Battle of the Fisheyes

I thought it might be fun to pit my $37 fisheye lens adapter against the $800 Olympus 8mm fisheye lens.

8mm Fisheye Fun

Of course, there probably isn’t any contest here at all as the Olympus lens is simply stunning but the lens adapter is no slouch either.

Olympus 8mm Fisheye

But I decided it might be fun to take some photos on a recent visit to the Portland Rose Garden with the 8mm lens and the fisheye adapter attached to the same camera (an Olympus e-520) with a 14-42mm lens.

Same camera settings, same location, different lenses. I’ll let you decide which is better.

8mm (I recommend the larger version):
Portland Rose Garden

Lens adapter (again, more detail in the full size shot):
Portland Rose Garden

Of course, one of the limitations of the lens adapter is the distortion that occurs when you use the zoom which is very similar to the results I get with my Lomography Fisheye (film) camera:
Portland Rose Garden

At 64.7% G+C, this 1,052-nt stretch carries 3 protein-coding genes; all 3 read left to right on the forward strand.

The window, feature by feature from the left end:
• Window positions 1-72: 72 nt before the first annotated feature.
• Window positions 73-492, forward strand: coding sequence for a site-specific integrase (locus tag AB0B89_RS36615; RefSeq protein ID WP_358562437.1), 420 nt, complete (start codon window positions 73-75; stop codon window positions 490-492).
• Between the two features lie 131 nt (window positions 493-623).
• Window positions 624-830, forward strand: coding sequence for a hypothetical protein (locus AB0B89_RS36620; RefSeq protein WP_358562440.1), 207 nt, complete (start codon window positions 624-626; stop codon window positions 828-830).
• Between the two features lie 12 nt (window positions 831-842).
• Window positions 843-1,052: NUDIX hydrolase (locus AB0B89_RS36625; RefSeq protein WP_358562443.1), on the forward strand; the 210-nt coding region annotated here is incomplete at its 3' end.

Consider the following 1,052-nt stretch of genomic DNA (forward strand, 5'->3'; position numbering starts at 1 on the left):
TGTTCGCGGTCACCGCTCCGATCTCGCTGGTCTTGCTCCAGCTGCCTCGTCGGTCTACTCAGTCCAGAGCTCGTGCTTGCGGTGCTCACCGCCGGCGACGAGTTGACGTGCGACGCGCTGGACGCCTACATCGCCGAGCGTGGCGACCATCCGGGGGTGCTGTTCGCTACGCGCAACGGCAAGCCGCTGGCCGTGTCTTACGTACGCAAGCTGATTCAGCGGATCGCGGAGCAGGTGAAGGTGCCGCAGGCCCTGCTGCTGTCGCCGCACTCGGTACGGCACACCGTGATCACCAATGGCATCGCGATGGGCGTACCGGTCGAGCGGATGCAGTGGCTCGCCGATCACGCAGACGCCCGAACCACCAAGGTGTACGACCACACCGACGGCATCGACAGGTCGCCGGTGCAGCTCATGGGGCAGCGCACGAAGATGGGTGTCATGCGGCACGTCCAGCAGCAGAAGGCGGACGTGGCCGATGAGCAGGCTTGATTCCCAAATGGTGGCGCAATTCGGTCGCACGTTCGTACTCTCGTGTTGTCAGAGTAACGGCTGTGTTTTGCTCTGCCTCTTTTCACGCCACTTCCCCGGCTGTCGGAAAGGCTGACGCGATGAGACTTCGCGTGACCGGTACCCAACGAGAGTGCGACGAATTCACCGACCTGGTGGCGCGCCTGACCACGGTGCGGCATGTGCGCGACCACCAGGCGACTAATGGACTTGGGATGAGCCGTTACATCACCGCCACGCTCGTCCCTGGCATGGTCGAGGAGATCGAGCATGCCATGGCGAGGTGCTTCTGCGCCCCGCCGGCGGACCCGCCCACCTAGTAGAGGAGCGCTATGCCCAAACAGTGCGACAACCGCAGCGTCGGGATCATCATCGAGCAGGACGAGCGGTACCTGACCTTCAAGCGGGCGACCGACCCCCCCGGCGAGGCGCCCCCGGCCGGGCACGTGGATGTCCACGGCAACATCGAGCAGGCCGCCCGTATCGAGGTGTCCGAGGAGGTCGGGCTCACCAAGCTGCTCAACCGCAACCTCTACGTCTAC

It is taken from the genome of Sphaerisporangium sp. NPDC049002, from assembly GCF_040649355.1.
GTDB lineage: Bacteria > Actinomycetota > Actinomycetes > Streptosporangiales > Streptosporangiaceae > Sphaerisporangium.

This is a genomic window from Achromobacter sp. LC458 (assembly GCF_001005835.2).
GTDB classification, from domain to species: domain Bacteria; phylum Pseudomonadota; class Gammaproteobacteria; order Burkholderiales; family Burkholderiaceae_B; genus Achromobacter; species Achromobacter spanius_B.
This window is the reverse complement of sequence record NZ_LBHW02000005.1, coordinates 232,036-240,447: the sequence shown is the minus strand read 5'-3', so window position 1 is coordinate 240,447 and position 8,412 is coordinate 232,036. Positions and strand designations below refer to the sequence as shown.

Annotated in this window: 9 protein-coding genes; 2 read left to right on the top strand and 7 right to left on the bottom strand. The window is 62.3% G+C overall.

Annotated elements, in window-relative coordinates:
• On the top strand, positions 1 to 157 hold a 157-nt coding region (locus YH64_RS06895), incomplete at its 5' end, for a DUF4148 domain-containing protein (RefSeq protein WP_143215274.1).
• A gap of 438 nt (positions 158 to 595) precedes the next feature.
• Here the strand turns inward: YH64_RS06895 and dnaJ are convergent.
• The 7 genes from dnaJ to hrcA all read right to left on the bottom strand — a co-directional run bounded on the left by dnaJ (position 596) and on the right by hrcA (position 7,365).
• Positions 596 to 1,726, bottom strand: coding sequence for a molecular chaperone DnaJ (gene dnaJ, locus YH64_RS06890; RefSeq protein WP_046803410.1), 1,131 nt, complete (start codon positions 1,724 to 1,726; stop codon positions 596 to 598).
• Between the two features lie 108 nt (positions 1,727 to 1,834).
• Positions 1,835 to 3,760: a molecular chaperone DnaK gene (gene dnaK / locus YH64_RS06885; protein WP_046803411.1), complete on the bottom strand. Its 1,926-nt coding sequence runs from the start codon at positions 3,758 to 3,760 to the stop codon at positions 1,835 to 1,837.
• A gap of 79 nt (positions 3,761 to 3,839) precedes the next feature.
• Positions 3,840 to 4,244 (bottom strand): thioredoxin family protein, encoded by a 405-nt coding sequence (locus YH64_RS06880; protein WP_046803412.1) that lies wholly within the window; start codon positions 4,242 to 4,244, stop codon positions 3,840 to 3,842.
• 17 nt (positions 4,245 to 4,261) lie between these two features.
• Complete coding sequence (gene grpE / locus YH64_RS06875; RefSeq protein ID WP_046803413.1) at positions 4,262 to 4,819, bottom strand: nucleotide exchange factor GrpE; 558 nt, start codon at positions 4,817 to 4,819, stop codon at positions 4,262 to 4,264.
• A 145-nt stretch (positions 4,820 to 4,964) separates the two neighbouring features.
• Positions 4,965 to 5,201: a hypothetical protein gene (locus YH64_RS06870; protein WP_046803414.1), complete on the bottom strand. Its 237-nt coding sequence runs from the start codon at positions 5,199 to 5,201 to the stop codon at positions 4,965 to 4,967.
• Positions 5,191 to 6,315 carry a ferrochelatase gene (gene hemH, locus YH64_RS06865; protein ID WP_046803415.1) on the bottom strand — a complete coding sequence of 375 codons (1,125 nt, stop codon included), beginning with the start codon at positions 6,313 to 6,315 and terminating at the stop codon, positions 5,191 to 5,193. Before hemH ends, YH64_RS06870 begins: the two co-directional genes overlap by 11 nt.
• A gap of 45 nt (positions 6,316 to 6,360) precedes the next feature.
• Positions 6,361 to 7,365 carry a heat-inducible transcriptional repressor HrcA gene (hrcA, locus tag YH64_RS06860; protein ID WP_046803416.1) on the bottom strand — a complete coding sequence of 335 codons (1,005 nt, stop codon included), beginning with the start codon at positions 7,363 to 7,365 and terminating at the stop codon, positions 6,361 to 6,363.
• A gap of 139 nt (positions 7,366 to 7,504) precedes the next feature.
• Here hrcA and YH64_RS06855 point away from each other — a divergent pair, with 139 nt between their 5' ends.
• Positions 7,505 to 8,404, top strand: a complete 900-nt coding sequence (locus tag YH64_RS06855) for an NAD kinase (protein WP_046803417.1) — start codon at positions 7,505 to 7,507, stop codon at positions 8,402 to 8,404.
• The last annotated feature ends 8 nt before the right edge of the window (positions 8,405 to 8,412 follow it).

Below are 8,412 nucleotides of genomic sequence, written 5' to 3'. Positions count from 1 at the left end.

Which doesn’t occur on the fixed fisheye lens:
Portland Rose Garden

Lens adapter:
Portland Rose Garden

Both lenses capture an incredible amount of detail. Having a fisheye lens like the 8mm would be a great addition to any camera bag…in my opinion at least. I know a few people aren’t that keen on the distortion that any fisheye brings but for me, it makes things a lot more interesting when you can capture an incredibly wide angle.

8mm:
Portland Rose Garden

Sadly, I have to send all the Olympus gear back tomorrow so for now, I’ll have to settle with my lens adapter. I definitely want to add a fisheye to my gear soon…having the Olympus 8mm for this past month has only solidified this.

You can view the rest of the photos from the rose garden, as well, all the other shots I’ve taken with the Olympus gear in the past month.

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